Festival Programming & Remote Working
Alasdair is Artistic Director of the St Magnus International Festival. He is also a performing musician and an award-winning composer, ‘regarded as one of Scotland’s most important musical voices’. Alasdair has built a holistic understanding of the sector working in a range of roles including in theatre and as an opera répétiteur. It is especially interesting to hear Alasdair recall how, when studying music ‘I wasn’t sure what I was going to be and certainly “composer” was not necessarily an obvious route’. Over time, he gravitated toward composing but he notes that overall he simply likes to ‘make music happen’. He feels that ‘in a funny kind of way, the road toward directing festivals, being a producer if you like, has always been in the background’ waiting for him.
If you’re following along with the Unplugged Sessions guests, it is interesting to listen to both Judith Walsh and Alasdair speak about how their careers developed from their own practice as musicians. Both Judith and Alasdair, as he puts it, have ‘never been somebody that only plays the piano, or writes music, or one single thing, I like to mix it up a little bit.’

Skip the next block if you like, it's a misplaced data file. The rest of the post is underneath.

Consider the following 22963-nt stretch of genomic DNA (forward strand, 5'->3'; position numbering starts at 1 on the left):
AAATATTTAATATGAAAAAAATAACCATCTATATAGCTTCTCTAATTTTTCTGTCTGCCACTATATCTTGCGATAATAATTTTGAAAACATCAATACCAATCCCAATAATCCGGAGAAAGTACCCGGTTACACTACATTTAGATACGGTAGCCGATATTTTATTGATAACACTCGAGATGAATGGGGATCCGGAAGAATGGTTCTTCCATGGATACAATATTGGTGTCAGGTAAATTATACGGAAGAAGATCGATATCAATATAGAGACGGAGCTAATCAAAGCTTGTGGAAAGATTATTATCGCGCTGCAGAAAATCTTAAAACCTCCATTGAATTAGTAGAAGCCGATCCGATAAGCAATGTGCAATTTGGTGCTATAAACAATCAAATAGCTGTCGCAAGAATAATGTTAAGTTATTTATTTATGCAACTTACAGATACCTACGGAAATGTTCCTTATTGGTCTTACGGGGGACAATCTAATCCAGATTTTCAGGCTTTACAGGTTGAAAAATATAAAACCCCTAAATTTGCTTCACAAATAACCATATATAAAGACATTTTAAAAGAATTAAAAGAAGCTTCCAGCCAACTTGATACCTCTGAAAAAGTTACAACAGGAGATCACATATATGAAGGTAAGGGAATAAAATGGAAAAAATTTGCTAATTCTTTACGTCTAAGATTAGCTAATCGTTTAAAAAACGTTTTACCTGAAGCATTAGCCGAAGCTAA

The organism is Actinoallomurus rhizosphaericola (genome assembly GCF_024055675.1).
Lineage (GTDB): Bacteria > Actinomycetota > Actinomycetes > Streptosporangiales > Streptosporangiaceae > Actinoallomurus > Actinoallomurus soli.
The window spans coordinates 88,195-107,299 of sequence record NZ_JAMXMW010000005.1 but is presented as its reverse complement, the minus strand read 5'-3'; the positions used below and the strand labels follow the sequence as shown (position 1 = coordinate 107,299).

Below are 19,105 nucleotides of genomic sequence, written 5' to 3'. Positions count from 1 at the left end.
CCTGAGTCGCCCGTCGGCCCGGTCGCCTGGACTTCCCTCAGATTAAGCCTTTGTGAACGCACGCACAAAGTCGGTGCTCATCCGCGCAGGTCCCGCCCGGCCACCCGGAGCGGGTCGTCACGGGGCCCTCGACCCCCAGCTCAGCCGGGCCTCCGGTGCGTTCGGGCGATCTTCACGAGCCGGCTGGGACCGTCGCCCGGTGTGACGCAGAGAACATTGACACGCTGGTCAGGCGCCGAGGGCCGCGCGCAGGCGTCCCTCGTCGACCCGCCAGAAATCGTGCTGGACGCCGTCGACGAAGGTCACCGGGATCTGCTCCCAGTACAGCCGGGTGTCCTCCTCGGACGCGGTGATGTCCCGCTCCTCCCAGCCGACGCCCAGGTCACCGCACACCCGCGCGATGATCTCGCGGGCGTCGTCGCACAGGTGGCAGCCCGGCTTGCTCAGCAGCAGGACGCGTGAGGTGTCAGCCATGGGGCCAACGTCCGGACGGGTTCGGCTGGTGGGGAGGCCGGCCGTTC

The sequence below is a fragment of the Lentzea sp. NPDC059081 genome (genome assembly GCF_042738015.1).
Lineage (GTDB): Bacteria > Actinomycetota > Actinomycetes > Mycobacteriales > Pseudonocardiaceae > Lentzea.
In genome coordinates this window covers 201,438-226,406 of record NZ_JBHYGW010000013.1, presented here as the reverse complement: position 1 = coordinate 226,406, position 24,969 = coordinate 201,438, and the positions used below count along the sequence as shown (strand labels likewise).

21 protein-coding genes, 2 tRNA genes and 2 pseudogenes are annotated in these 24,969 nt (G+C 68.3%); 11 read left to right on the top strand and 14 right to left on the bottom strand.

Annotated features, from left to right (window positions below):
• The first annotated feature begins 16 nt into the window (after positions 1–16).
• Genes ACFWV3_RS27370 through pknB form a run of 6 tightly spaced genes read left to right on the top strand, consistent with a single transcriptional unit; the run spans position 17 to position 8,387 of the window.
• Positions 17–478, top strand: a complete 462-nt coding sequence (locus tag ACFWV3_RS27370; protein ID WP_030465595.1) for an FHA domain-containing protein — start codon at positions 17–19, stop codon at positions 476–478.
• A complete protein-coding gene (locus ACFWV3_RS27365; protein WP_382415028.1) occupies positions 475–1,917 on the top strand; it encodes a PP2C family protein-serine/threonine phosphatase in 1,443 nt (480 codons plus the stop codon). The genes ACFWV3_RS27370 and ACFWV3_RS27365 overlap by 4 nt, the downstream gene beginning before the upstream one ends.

Festival Programming and Remote Working
Alasdair speaks about how difficult it can be ‘to get jobs, to get a platform, to be seen for the first time’ as a musician. The lovely thing about working as a festival director now is that he also understands the challenges of working as a musician. Alasdair is happy to be able to champion and support artists, to ‘give somebody a chance who you think is interesting or talented, maybe give somebody their first opportunity’. He recognises how important it is that he has been able to work on both sides of the musician/programmer equation, as ‘poacher and gamekeeper’, and his specific experience as a composer also influences the way he thinks of festival programming. In both a composition and in planning a festival, you start with a blank (page, diary, or stage) and arrange the notes into music or the art into a programme. He is ‘impatient to put good things on stage’; devising programmes and ‘thinking of composers, writers, playwrights, sculptors to commission’ is not the difficult part of programming.